What should I do/buy for first time oral sex for both me and partner?

First of all, great job thinking ahead and taking charge of your sexual health!

If you’re considering becoming sexually active, spend some time thinking about why sexual activity might be right for you. Make sure you’re not feeling pressured by friends or a partner.  Be confident that sex isn’t linked to your self-esteem, and definitely don’t have sex just because someone else wants you to.

Another important thing to think about is consent. Consent is when people agree to a sexual activity without pressure, force or without being tricked. Anyone involved in the activity must be comfortable and feel safe.  Another thing to think about is your “readiness.” It’s important that someone feels emotionally and physically ready for any type of sexual activity. Knowing the risks, knowing a partner and knowing yourself are key parts of readiness.

Know that you have the right to change your mind at any moment. Even if you’ve consented to an activity once, it doesn’t automatically mean you consent every time after that! And if you’re sexually active, be sure to prevent unplanned pregnancy and STIs by using condoms and choosing a reliable birth control method.  These are an important part of well-being, too. Before you decide, it would be a good idea to get tested! Teen Clinic provides low-cost and confidential STI testing and birth control consultations.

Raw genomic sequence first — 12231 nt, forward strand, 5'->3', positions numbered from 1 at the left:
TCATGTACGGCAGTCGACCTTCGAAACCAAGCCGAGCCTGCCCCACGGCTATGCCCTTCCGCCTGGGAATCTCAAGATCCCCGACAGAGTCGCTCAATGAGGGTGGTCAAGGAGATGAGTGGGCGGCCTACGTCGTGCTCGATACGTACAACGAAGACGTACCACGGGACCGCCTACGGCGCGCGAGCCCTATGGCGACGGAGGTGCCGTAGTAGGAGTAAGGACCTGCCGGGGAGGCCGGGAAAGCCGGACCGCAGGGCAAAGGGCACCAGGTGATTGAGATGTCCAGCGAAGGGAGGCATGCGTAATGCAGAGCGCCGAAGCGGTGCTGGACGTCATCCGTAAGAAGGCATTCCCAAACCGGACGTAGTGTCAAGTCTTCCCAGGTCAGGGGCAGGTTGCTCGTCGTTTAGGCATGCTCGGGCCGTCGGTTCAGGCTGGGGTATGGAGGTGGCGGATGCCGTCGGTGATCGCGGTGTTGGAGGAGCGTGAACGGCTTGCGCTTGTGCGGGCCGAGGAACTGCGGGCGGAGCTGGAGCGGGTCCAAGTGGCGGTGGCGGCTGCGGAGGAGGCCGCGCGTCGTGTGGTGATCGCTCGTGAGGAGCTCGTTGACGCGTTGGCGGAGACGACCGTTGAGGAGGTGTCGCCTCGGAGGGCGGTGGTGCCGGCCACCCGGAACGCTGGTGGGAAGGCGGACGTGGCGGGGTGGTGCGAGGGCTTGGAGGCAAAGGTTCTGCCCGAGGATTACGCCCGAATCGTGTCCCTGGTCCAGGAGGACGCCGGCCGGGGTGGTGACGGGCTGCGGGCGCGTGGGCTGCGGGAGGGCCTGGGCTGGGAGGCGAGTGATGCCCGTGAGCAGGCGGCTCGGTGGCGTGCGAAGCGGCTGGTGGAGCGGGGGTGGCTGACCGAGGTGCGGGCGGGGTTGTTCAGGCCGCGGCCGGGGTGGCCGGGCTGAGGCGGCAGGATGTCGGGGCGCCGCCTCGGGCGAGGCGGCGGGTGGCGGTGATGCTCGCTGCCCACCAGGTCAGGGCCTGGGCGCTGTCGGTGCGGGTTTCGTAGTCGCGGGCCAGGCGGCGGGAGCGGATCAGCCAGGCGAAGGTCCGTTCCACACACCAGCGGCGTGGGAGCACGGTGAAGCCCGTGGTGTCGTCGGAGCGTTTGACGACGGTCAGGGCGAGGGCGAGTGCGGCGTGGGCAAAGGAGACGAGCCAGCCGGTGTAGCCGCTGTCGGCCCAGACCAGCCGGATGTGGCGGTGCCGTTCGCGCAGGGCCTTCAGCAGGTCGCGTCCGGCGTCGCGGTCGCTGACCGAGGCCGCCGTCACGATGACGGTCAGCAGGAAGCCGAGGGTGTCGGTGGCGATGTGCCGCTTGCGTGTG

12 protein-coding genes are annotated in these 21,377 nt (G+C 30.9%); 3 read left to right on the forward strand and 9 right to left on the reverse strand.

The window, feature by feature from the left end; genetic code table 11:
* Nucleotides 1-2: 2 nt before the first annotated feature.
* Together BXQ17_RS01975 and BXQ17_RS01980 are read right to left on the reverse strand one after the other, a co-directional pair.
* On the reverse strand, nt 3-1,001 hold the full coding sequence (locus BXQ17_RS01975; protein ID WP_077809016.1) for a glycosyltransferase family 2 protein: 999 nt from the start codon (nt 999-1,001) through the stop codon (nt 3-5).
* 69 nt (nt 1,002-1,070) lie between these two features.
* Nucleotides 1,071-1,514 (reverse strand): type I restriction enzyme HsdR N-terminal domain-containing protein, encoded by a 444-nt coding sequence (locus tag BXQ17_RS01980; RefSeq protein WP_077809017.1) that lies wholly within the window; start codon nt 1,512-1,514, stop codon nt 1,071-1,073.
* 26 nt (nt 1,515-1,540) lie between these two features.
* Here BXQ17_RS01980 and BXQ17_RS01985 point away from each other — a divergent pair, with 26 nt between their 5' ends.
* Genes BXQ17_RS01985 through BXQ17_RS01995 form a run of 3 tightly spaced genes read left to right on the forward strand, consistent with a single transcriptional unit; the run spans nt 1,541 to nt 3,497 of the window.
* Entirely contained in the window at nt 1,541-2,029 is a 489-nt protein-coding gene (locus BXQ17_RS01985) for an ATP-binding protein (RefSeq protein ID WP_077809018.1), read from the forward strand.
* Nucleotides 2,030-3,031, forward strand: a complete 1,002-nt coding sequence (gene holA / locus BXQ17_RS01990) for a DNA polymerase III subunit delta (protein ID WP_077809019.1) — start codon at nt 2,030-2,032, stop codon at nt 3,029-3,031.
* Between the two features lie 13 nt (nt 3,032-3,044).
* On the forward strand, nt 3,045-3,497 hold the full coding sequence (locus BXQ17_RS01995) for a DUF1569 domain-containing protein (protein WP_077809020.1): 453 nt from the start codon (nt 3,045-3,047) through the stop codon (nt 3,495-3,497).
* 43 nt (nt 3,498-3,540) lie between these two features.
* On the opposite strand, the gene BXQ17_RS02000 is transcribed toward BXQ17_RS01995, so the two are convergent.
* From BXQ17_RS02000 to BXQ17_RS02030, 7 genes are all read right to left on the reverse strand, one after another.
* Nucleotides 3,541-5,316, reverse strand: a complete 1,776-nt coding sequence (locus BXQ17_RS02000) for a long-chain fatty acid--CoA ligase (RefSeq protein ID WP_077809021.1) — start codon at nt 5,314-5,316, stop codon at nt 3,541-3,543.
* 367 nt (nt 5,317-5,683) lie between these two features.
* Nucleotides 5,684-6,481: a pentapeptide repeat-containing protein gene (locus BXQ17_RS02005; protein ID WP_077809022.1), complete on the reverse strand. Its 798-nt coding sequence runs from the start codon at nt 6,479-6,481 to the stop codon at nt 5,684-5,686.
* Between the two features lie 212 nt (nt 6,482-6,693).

Many people think that because oral sex isn’t necessarily penetration, there is little to no risk. But the fact is, you can get all STIs (except for pubic lice) when engaging in oral sex with someone who has the infection. There are four ways in which someone can contract an STI. They are…

  • Blood
  • Skin to skin contact
  • Sexual Fluids (Vaginal fluids and semen)
  • Mother to child

When someone is engaging in oral sex, they can come into contact with someone’s blood, sexual fluids, and/or skin. But the good news is that there are ways to prevent STI transmission from happening! Using a condom for oral sex on a penis will help drastically reduce your risk of transmitting an STI.  If oral sex is being performed on the vagina or anus, a dental dam can be used to help reduce your risk also! You can pick up free condoms and dental dams at Teen Clinic!

At the end of the day, it’s your body—and you have the right to make decisions that work for you. Teen Clinic encourages everyone to talk with a trusted adult – whether that’s a parent, another relative, a teacher, coach or clinician – if they are thinking about becoming sexually active.